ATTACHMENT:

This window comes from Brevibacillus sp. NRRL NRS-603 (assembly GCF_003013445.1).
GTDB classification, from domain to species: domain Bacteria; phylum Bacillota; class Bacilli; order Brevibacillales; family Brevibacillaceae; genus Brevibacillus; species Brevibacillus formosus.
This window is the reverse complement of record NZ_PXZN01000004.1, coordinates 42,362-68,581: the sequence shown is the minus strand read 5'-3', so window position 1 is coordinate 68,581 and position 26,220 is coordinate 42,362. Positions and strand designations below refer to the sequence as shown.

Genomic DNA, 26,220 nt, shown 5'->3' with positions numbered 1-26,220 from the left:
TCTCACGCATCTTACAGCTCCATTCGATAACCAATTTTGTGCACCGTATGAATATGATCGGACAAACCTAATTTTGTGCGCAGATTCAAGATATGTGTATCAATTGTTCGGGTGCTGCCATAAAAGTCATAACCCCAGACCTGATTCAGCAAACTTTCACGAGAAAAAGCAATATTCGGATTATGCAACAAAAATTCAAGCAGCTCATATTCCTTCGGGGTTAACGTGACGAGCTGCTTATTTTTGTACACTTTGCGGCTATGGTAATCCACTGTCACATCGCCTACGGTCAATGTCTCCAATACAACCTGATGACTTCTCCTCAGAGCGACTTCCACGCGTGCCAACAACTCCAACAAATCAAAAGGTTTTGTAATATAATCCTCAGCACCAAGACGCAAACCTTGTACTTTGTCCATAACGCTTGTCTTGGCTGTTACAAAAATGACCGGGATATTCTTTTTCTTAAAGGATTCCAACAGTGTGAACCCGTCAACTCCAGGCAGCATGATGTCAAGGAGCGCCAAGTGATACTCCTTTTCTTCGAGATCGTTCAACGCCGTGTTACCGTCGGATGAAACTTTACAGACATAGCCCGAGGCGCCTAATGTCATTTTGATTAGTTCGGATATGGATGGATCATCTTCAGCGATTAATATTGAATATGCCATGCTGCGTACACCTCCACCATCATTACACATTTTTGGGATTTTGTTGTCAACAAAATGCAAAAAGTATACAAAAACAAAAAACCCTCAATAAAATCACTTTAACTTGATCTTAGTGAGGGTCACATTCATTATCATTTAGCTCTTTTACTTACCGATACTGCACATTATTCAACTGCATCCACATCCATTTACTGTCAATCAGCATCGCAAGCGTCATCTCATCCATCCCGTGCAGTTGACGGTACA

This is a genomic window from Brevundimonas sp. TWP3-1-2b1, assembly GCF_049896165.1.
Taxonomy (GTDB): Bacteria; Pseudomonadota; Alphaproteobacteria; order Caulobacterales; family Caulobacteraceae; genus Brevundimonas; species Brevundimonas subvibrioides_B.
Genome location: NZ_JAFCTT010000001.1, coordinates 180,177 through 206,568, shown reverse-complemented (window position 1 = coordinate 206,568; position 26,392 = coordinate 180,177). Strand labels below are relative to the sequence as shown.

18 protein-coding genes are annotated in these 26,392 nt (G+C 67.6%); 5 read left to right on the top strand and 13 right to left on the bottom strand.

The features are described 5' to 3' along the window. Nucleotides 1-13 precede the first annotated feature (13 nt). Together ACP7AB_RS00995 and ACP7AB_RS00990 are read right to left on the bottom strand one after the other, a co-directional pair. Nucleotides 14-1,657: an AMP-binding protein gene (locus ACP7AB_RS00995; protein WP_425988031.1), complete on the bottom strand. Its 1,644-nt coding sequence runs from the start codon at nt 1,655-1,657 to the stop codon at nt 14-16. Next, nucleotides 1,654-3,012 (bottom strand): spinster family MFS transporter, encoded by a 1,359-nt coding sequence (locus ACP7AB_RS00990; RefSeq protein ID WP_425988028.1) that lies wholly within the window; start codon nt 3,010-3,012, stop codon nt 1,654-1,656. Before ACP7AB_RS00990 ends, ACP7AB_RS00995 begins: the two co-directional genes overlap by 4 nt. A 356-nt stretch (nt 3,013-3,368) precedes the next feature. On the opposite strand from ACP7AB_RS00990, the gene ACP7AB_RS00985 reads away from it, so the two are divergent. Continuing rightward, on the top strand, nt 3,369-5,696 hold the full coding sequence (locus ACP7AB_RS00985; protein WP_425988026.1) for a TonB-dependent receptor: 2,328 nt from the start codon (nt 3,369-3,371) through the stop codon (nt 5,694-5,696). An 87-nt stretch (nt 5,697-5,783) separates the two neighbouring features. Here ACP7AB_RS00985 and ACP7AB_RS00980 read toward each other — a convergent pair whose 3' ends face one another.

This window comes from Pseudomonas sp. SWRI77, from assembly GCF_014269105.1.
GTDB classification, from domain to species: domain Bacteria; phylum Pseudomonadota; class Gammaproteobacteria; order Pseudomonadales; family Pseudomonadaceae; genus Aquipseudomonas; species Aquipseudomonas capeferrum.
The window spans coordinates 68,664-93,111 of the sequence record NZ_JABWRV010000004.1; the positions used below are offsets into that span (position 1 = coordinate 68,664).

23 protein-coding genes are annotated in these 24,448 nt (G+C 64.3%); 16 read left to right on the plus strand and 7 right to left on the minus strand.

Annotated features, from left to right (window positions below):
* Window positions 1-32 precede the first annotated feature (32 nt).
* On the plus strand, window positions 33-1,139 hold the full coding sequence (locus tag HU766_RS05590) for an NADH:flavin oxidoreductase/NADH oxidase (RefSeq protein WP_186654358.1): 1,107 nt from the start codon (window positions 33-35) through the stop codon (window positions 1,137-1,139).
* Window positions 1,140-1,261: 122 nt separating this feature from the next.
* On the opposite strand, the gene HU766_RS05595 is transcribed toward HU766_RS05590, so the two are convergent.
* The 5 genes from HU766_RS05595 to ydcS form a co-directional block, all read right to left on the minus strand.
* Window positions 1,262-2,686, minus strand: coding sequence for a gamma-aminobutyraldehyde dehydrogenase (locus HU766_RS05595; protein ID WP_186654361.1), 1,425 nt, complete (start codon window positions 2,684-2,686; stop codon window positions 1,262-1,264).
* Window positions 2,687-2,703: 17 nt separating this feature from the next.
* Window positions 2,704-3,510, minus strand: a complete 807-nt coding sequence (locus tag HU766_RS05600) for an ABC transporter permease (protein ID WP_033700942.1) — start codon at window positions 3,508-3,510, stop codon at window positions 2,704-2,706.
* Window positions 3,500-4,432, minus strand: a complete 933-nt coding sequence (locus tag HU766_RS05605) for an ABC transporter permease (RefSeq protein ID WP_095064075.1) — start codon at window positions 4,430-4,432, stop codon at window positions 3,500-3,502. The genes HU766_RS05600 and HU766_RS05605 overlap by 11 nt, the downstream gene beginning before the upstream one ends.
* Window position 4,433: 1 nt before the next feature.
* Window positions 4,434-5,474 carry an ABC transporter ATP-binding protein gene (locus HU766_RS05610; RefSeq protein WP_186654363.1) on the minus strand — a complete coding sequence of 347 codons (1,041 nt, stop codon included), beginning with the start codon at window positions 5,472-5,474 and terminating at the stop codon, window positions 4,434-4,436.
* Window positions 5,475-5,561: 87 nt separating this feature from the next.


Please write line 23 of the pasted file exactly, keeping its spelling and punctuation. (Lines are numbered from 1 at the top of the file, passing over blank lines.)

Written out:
* Window positions 2,704-3,510, minus strand: a complete 807-nt coding sequence (locus tag HU766_RS05600) for an ABC transporter permease (protein ID WP_033700942.1) — start codon at window positions 3,508-3,510, stop codon at window positions 2,704-2,706.